Ryan

     

     

    Friday, February 8, 2008 10:47 PM
  •  Ken Warren wrote:
     John W. Colby wrote:

    A failure of the syste disk TRASHES the computer backups.  From what I have read, this is not a "may trash", but a WILL TRASH.  So protecting your system disk from failure with RAID1 is a positive step.

    No, John, I'm pretty certain it's "may trash". If all the components of the backup database are on secondary disks in the storage pool (admittedly impossible to determine without digging into the file system) then the failure of the system disk will cost you nothing but tombstones (which are rebuilt during the reinstallation) and time reinstalling. See Saving a Copy of the Backup Database and Restoring a Backup Database in the Home Computer Backup technical brief for a little more information on how you can manipulate the backup database.



    In any case, without RAID (again from my understanding) the loss of a single drive can cause loss of the backups.  It doesn't matter where the backups are stored, since they do not participate in the duplication they exist in one single place (drive) and the loss of that drive trashes your backup.

    Using a RAID 5 array, the loss of a single disk does not compromise the system.  Using Raid 6 the loss of TWO drives does not compromise the system.  Furthermore if you use RAID then duplication becomes a none issue and a whole ton of disk thrashing goes away as the DE no longer has to do as much balancing.
    Saturday, February 9, 2008 1:38 AM
  • If you can live with a limitation of 2 TB for your server, a single large RAID array is workable for WHS. But WHS uses the MBR style of disk partitioning, not GPT, so that's your limit for disk space.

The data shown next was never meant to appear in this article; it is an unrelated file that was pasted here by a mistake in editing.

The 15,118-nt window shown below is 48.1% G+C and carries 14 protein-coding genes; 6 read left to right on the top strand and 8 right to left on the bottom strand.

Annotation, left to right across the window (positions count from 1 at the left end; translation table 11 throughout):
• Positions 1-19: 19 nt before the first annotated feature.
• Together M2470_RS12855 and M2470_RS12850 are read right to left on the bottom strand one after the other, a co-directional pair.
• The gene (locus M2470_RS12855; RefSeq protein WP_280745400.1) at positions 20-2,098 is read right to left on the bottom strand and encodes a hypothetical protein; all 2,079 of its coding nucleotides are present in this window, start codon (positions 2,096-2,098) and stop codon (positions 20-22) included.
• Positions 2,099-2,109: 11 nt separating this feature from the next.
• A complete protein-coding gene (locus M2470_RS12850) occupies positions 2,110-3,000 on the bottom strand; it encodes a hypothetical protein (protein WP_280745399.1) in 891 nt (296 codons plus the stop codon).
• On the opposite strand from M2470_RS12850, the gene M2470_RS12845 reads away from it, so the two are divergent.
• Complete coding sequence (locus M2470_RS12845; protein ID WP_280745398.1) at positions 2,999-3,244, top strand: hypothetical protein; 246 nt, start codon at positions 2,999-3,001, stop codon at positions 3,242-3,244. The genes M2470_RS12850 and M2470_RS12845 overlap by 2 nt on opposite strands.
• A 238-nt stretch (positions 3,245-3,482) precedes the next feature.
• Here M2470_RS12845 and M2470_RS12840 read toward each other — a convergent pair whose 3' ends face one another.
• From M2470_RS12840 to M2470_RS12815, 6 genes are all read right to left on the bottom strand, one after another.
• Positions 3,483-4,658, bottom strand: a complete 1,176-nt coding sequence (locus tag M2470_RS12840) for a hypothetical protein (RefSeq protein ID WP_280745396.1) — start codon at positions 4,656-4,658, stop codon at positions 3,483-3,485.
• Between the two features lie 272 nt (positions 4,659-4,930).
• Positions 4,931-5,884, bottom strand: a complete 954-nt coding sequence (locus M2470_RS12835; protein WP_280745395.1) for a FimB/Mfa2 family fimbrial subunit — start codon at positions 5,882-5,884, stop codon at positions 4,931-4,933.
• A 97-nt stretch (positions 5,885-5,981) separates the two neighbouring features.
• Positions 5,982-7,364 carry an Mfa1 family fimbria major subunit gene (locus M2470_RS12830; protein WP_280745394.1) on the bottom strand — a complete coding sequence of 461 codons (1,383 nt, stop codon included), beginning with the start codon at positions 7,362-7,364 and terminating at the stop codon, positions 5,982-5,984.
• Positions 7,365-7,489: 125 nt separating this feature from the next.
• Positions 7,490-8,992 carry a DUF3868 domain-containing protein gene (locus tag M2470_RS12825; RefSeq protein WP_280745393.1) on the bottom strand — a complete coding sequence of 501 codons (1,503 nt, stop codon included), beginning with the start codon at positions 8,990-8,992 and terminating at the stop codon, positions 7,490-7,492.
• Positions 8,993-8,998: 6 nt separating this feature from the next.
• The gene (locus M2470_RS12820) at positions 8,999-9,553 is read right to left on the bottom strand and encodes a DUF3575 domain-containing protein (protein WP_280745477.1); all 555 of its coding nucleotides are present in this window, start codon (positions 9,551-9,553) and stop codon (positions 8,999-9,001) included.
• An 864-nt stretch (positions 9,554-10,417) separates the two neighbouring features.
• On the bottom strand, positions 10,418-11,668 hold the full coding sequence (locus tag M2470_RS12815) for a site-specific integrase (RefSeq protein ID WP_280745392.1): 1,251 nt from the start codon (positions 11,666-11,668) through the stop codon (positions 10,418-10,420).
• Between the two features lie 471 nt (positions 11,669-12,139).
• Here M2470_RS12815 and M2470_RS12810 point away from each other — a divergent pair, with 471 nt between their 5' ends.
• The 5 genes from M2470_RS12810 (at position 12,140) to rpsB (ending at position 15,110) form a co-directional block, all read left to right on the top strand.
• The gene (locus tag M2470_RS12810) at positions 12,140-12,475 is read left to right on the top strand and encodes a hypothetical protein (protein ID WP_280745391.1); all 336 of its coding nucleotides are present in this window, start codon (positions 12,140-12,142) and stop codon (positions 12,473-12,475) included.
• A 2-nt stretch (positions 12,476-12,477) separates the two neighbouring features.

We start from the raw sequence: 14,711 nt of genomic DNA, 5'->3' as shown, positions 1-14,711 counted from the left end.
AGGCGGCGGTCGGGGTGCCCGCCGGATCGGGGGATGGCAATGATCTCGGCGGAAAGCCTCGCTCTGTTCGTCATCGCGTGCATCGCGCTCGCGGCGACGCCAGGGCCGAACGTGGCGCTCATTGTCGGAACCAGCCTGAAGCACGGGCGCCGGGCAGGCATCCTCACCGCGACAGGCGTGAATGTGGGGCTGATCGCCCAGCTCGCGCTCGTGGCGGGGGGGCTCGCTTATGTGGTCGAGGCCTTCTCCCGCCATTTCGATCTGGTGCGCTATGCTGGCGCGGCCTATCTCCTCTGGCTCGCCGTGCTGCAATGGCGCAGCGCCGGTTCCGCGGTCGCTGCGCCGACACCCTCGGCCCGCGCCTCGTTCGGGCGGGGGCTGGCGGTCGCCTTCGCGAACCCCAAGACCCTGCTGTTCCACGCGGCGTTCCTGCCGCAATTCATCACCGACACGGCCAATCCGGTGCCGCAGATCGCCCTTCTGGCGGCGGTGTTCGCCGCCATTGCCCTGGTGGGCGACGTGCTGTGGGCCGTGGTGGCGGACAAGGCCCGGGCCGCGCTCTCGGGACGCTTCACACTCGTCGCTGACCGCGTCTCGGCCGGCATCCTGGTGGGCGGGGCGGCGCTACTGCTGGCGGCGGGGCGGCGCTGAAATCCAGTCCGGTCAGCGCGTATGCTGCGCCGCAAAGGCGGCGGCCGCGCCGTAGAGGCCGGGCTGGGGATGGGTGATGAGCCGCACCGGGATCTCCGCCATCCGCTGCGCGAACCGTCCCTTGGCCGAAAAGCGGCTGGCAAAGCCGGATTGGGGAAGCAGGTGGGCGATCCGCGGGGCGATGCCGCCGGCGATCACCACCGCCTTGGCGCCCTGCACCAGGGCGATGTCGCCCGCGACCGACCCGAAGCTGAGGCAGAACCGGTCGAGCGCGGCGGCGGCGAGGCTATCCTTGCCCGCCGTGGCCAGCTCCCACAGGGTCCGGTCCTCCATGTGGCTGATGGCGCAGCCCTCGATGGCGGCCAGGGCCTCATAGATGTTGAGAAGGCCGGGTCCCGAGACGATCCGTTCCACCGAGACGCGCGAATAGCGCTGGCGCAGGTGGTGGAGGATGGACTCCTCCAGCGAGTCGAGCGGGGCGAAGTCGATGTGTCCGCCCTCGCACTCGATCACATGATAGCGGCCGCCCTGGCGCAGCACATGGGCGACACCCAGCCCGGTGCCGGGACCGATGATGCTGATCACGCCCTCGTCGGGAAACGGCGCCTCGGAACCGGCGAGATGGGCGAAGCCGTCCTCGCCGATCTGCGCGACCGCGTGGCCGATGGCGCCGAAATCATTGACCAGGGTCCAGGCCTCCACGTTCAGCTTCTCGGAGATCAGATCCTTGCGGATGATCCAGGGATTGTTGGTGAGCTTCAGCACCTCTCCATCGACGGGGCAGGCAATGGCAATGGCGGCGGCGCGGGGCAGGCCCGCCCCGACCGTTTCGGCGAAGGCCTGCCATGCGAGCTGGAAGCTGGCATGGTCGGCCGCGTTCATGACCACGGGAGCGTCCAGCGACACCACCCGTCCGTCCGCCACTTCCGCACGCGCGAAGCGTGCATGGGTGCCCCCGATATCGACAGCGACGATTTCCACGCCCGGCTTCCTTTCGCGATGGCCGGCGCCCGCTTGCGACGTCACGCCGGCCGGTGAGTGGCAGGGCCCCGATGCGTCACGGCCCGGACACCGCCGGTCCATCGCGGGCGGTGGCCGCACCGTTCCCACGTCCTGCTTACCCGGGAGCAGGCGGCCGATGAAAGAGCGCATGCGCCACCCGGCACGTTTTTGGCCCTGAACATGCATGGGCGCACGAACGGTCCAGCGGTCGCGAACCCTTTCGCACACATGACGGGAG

Saturday, February 9, 2008 4:15 AM
    Moderator
  •  Ken Warren wrote:
    If you can live with a limitation of 2 TB for your server, a single large RAID array is workable for WHS. But WHS uses the MBR style of disk partitioning, not GPT, so that's your limit for disk space.


    Are you positive about that Ken?  I tried to plug one of my ex-WHS hard drives into XP and it could not be read.  XP acknowledges that the volume was there but it could not access the contents because it was a GPT drive.  Vista was able to handle the drive without issues (Vista works with GPT drives, XP does not).  Conceivably I could have made a mistake, but I don't knowingly format drives as GPT drives.

    Saturday, February 9, 2008 4:51 AM
  •  Ken Warren wrote:
    If you can live with a limitation of 2 TB for your server, a single large RAID array is workable for WHS. But WHS uses the MBR style of disk partitioning, not GPT, so that's your limit for disk space.

    That is your limit for any single disk.  Again that has nothing whatsoever to do with RAID per se.

    If I choose to do so I can take my controller and place 8 terabyte drives on them.  I then make it a RAID 6 array and carve it up into (1) 500GByte volume, (2) 2 TByte volumes and (1) 1.5 TByte volume (total 5.5 TBYTES of actual data storage, 500 GIGS of landing zone).  The other two tbytes of course are used for the "parity" information.  I then feed those volumes to WHS.  WHS will happily take those six volumes and use them to create a single 5.5 TBYTE DE controlled data volume.  Again, to WHS, 6 volumes on a raid array and 6 physical hard disks are treated exactly the same.  The biggest difference now is that because of RAID 6 I have up to 2 disks which can die and still not lose my data.  Also I do not need file duplication, so DE does not need to do all the disk thrashing involved in moving COPIES of duplicated files around to other disks.